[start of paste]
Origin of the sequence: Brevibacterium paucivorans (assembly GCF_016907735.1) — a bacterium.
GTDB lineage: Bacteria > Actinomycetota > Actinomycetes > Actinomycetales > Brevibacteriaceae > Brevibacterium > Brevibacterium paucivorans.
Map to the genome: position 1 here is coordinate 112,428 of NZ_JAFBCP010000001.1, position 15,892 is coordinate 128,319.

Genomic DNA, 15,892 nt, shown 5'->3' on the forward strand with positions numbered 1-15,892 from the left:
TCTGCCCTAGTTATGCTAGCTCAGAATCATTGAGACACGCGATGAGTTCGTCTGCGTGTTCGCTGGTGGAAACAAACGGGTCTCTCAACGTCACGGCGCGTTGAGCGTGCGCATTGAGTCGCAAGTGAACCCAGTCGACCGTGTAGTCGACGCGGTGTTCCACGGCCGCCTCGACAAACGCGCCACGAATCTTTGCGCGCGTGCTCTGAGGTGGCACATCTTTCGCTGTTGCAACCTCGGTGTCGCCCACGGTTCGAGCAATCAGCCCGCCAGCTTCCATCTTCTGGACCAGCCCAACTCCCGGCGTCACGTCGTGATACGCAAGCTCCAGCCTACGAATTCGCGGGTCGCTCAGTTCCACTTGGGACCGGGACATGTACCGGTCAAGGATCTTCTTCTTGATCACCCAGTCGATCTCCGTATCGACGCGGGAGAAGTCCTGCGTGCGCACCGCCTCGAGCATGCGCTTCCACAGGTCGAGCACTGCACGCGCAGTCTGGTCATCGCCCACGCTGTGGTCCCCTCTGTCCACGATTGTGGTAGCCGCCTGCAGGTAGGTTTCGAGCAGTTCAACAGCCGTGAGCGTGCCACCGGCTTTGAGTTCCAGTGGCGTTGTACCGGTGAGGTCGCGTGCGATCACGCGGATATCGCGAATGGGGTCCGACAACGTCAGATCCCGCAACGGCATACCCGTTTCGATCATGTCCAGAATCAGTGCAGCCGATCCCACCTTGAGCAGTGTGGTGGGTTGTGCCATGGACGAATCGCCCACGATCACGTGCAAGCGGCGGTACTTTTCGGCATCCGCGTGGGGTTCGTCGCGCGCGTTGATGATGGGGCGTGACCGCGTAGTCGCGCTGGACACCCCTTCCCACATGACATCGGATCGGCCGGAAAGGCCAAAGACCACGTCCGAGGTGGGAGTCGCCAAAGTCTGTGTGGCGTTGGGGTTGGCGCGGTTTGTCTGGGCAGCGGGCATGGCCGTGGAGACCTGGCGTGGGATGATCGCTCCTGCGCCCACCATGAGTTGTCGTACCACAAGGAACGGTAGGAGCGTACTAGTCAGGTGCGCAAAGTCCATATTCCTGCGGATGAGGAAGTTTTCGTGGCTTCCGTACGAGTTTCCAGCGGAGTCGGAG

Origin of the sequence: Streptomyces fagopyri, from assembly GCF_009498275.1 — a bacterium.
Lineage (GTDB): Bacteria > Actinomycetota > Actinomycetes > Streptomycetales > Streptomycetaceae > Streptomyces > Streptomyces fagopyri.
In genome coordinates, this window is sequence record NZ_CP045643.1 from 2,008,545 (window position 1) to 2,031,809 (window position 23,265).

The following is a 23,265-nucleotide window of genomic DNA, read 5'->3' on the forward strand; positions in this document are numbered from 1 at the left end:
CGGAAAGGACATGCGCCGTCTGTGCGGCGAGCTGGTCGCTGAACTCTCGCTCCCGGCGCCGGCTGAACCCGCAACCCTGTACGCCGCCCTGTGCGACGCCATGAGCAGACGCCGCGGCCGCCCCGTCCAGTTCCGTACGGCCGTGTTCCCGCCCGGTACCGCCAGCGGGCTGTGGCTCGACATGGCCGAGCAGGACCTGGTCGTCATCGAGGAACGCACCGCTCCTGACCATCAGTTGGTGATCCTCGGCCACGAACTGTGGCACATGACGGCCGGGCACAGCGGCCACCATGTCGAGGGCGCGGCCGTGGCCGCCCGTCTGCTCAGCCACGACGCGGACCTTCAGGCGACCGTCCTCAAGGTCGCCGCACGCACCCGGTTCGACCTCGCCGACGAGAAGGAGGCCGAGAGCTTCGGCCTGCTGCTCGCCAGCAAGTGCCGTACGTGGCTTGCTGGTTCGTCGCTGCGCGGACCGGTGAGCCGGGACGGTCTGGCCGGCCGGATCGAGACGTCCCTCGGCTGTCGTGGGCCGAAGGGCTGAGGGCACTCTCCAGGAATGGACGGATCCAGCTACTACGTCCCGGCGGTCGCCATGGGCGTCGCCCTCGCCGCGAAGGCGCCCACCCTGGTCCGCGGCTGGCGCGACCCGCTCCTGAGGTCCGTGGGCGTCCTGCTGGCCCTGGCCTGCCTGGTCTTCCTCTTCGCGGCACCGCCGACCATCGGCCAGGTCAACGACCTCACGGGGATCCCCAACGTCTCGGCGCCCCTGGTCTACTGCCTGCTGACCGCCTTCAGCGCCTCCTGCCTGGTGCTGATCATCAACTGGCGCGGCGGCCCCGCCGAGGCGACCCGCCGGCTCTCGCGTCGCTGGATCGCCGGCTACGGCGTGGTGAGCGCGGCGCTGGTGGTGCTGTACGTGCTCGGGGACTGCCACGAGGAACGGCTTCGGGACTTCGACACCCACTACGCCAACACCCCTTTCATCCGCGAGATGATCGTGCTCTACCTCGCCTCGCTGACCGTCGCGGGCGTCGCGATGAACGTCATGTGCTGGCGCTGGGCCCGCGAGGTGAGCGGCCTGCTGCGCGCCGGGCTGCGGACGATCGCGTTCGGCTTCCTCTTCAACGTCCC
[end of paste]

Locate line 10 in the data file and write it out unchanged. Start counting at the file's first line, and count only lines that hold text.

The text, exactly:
CGGAAAGGACATGCGCCGTCTGTGCGGCGAGCTGGTCGCTGAACTCTCGCTCCCGGCGCCGGCTGAACCCGCAACCCTGTACGCCGCCCTGTGCGACGCCATGAGCAGACGCCGCGGCCGCCCCGTCCAGTTCCGTACGGCCGTGTTCCCGCCCGGTACCGCCAGCGGGCTGTGGCTCGACATGGCCGAGCAGGACCTGGTCGTCATCGAGGAACGCACCGCTCCTGACCATCAGTTGGTGATCCTCGGCCACGAACTGTGGCACATGACGGCCGGGCACAGCGGCCACCATGTCGAGGGCGCGGCCGTGGCCGCCCGTCTGCTCAGCCACGACGCGGACCTTCAGGCGACCGTCCTCAAGGTCGCCGCACGCACCCGGTTCGACCTCGCCGACGAGAAGGAGGCCGAGAGCTTCGGCCTGCTGCTCGCCAGCAAGTGCCGTACGTGGCTTGCTGGTTCGTCGCTGCGCGGACCGGTGAGCCGGGACGGTCTGGCCGGCCGGATCGAGACGTCCCTCGGCTGTCGTGGGCCGAAGGGCTGAGGGCACTCTCCAGGAATGGACGGATCCAGCTACTACGTCCCGGCGGTCGCCATGGGCGTCGCCCTCGCCGCGAAGGCGCCCACCCTGGTCCGCGGCTGGCGCGACCCGCTCCTGAGGTCCGTGGGCGTCCTGCTGGCCCTGGCCTGCCTGGTCTTCCTCTTCGCGGCACCGCCGACCATCGGCCAGGTCAACGACCTCACGGGGATCCCCAACGTCTCGGCGCCCCTGGTCTACTGCCTGCTGACCGCCTTCAGCGCCTCCTGCCTGGTGCTGATCATCAACTGGCGCGGCGGCCCCGCCGAGGCGACCCGCCGGCTCTCGCGTCGCTGGATCGCCGGCTACGGCGTGGTGAGCGCGGCGCTGGTGGTGCTGTACGTGCTCGGGGACTGCCACGAGGAACGGCTTCGGGACTTCGACACCCACTACGCCAACACCCCTTTCATCCGCGAGATGATCGTGCTCTACCTCGCCTCGCTGACCGTCGCGGGCGTCGCGATGAACGTCATGTGCTGGCGCTGGGCCCGCGAGGTGAGCGGCCTGCTGCGCGCCGGGCTGCGGACGATCGCGTTCGGCTTCCTCTTCAACGTCCC